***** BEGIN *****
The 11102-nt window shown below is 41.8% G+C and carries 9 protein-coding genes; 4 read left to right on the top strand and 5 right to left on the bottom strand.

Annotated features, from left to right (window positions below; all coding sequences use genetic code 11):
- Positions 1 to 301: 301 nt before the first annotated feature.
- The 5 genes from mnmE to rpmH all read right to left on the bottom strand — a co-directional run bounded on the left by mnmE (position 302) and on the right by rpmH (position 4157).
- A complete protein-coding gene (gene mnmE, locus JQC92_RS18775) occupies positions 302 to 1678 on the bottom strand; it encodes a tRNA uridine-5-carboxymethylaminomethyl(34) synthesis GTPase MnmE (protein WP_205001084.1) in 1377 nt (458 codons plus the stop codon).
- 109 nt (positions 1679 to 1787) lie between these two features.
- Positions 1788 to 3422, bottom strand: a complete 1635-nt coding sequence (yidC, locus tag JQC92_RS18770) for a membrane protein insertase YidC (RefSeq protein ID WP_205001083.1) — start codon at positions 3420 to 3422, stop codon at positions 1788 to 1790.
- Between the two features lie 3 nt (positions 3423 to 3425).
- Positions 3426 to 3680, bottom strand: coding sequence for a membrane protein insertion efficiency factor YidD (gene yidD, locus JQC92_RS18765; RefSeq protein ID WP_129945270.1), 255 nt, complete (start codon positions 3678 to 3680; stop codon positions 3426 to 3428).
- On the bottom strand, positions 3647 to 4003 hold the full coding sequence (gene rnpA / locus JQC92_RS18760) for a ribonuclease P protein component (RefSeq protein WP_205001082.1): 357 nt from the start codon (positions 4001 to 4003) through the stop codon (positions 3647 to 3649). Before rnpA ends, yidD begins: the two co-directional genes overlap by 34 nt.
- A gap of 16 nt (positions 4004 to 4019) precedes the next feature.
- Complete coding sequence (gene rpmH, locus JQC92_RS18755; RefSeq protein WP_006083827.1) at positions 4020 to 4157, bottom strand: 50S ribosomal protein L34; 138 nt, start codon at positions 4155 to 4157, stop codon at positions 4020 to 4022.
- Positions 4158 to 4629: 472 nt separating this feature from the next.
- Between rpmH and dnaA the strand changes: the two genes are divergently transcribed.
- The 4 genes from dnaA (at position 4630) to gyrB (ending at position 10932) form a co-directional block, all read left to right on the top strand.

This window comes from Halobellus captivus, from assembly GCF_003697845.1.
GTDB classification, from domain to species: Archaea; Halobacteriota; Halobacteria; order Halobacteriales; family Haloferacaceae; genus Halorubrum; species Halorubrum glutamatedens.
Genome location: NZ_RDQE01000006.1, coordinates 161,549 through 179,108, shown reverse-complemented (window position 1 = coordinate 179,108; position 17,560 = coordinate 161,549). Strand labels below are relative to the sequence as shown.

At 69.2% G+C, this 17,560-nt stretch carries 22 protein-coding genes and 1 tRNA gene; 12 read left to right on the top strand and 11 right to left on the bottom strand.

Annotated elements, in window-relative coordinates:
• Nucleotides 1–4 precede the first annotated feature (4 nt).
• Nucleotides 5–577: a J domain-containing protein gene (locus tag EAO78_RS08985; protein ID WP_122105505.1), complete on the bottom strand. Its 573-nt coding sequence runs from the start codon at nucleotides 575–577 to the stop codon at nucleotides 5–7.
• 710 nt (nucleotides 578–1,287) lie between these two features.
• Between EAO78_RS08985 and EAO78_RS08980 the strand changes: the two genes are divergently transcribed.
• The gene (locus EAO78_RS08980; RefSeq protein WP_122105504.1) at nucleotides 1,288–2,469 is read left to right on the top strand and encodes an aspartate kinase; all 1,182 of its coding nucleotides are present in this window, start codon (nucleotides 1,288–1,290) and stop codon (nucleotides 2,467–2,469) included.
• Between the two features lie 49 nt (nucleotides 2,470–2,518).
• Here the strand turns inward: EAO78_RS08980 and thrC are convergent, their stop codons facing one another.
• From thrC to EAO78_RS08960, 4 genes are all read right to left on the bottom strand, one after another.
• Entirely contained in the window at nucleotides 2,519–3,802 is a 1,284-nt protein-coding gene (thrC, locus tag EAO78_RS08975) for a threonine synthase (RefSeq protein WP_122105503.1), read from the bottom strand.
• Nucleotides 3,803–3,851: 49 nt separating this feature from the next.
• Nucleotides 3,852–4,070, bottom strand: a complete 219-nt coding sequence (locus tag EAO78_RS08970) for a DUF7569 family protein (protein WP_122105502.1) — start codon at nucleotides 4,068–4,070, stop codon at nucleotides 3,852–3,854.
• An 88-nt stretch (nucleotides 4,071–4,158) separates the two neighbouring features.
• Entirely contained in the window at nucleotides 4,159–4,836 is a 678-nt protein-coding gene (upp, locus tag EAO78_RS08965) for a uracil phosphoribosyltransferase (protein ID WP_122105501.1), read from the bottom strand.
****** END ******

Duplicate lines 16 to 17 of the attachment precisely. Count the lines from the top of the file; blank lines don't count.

This window comes from Halobellus captivus, from assembly GCF_003697845.1.
GTDB classification, from domain to species: Archaea; Halobacteriota; Halobacteria; order Halobacteriales; family Haloferacaceae; genus Halorubrum; species Halorubrum glutamatedens.